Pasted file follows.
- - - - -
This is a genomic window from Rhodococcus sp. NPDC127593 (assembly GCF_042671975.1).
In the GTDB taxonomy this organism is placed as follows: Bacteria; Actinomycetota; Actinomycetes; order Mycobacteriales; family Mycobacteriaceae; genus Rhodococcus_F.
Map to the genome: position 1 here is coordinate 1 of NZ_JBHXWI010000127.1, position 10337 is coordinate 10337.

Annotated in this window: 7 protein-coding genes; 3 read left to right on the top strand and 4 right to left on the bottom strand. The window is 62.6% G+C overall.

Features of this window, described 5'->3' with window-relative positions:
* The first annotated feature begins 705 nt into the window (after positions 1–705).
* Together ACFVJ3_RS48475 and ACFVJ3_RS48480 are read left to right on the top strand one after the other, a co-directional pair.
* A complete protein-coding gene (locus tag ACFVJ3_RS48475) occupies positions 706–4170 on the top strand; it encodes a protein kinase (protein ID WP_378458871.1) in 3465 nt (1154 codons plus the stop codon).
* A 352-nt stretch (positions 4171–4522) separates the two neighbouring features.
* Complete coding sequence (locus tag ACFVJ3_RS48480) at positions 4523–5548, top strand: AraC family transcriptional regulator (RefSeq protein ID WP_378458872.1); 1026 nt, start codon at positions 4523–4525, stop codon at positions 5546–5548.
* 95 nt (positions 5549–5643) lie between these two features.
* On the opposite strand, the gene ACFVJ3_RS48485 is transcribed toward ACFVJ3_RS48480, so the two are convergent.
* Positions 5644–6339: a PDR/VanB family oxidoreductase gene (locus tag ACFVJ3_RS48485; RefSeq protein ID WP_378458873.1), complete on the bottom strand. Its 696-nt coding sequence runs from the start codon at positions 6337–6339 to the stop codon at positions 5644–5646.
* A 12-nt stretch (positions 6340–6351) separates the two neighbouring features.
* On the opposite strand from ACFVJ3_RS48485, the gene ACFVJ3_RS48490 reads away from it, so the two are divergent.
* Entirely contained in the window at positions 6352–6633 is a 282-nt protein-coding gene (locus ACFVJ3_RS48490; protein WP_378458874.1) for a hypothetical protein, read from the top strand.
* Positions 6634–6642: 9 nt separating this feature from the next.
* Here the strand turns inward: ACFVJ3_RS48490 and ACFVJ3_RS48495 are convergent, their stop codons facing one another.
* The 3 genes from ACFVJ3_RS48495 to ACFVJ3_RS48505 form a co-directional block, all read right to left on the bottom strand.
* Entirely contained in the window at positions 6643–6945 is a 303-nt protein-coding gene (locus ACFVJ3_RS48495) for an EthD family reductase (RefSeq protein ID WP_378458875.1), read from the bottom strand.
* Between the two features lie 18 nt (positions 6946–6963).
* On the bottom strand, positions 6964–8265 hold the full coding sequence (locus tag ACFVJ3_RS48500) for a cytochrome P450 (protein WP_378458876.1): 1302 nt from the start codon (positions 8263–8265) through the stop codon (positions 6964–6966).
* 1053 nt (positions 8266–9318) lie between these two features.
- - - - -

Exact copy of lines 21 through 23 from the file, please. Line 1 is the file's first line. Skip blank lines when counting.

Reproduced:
* Between the two features lie 18 nt (positions 6946–6963).
* On the bottom strand, positions 6964–8265 hold the full coding sequence (locus tag ACFVJ3_RS48500) for a cytochrome P450 (protein WP_378458876.1): 1302 nt from the start codon (positions 8263–8265) through the stop codon (positions 6964–6966).
* 1053 nt (positions 8266–9318) lie between these two features.